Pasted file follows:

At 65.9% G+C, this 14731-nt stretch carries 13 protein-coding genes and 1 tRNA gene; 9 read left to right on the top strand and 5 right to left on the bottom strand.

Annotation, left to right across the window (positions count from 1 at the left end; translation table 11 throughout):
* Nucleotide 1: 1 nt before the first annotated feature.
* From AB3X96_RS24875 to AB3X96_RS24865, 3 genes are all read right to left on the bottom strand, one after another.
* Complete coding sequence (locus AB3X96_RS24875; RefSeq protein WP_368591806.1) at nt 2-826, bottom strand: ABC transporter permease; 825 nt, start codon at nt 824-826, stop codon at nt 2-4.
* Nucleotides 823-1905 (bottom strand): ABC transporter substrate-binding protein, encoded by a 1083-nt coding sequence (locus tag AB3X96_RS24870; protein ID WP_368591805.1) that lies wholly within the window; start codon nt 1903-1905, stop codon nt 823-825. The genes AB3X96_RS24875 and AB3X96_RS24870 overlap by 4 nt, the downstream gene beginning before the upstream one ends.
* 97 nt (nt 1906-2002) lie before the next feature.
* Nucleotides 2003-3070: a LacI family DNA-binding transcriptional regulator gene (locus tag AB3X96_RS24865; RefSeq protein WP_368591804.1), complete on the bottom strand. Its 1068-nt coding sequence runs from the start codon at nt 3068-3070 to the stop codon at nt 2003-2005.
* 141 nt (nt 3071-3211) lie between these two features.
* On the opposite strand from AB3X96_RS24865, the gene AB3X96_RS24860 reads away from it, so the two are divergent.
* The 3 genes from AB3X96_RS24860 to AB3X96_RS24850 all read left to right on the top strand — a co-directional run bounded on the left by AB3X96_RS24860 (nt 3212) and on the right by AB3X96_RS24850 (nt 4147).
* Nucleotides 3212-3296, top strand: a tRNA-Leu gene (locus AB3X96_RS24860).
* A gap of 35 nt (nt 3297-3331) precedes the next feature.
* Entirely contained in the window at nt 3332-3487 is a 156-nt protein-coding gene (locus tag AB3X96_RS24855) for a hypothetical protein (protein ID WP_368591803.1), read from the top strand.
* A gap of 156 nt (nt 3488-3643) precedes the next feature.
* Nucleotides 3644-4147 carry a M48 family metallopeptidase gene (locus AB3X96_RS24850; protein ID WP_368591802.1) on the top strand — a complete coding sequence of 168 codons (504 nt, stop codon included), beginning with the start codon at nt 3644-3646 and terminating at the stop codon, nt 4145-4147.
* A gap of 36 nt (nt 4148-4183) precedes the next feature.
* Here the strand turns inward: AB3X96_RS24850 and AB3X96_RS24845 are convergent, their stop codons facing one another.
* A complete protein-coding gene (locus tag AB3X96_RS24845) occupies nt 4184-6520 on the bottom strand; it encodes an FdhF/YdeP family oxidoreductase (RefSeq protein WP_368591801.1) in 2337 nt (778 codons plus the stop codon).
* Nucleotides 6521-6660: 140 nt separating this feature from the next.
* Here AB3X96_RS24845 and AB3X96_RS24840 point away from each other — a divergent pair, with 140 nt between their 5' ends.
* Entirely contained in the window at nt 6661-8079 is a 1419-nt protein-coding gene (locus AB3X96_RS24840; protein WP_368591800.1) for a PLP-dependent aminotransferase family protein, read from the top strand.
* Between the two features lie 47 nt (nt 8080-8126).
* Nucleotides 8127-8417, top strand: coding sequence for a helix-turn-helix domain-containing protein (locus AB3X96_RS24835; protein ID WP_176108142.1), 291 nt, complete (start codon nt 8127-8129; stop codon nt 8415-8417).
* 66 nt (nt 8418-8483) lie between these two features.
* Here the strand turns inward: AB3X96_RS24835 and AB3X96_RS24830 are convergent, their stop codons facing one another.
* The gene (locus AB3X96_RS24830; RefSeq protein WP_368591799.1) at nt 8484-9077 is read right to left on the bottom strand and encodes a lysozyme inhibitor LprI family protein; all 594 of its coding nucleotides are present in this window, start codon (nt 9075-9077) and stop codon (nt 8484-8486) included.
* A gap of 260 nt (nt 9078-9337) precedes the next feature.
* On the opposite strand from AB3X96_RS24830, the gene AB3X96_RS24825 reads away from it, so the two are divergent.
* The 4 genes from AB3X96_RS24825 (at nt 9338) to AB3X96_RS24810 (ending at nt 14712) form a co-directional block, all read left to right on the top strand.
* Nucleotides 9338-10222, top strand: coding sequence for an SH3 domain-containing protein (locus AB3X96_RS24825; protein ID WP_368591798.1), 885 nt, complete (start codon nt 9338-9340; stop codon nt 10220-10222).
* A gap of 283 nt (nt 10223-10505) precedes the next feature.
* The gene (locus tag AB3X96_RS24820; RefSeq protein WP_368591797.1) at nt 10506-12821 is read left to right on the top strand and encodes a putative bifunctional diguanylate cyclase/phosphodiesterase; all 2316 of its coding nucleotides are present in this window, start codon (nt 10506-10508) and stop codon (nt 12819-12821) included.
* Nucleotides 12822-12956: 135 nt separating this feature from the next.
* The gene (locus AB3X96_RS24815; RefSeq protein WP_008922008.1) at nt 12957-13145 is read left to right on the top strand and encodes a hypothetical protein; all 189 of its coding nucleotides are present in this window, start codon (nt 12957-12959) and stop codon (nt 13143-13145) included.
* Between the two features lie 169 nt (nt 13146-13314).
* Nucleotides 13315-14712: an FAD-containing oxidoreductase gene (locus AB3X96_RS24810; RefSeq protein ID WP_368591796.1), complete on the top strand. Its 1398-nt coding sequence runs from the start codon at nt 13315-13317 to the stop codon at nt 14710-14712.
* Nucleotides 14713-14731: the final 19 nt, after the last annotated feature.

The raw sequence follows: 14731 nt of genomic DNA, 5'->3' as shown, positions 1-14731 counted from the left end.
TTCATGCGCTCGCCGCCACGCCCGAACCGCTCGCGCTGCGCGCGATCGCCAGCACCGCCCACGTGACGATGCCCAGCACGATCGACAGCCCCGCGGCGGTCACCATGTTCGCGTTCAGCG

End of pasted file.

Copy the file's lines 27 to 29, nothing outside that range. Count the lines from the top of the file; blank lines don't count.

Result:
* The gene (locus AB3X96_RS24830; RefSeq protein WP_368591799.1) at nt 8484-9077 is read right to left on the bottom strand and encodes a lysozyme inhibitor LprI family protein; all 594 of its coding nucleotides are present in this window, start codon (nt 9075-9077) and stop codon (nt 8484-8486) included.
* A gap of 260 nt (nt 9078-9337) precedes the next feature.
* On the opposite strand from AB3X96_RS24830, the gene AB3X96_RS24825 reads away from it, so the two are divergent.